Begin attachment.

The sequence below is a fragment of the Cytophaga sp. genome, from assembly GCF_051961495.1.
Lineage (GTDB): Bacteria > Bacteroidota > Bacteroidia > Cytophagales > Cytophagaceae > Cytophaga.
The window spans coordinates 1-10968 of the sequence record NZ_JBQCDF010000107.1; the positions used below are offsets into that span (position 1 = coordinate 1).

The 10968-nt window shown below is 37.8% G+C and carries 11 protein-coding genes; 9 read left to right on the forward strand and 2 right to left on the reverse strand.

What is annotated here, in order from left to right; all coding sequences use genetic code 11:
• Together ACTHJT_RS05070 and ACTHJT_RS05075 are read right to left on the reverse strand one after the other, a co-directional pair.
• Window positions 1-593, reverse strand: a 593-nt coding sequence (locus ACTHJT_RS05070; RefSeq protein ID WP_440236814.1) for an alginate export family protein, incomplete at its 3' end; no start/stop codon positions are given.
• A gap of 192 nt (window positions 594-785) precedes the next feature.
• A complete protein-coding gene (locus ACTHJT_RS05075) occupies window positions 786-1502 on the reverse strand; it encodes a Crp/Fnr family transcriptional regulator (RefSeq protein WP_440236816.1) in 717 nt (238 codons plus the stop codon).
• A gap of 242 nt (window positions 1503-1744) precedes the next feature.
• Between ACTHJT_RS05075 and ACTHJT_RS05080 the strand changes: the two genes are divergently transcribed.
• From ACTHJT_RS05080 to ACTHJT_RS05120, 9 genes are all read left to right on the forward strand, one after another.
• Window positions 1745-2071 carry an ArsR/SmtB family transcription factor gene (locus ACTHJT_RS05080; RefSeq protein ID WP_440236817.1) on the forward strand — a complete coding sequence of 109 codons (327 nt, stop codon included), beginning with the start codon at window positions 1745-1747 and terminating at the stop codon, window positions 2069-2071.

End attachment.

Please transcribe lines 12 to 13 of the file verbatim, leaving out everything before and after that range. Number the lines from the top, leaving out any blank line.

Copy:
• From ACTHJT_RS05080 to ACTHJT_RS05120, 9 genes are all read left to right on the forward strand, one after another.
• Window positions 1745-2071 carry an ArsR/SmtB family transcription factor gene (locus ACTHJT_RS05080; RefSeq protein ID WP_440236817.1) on the forward strand — a complete coding sequence of 109 codons (327 nt, stop codon included), beginning with the start codon at window positions 1745-1747 and terminating at the stop codon, window positions 2069-2071.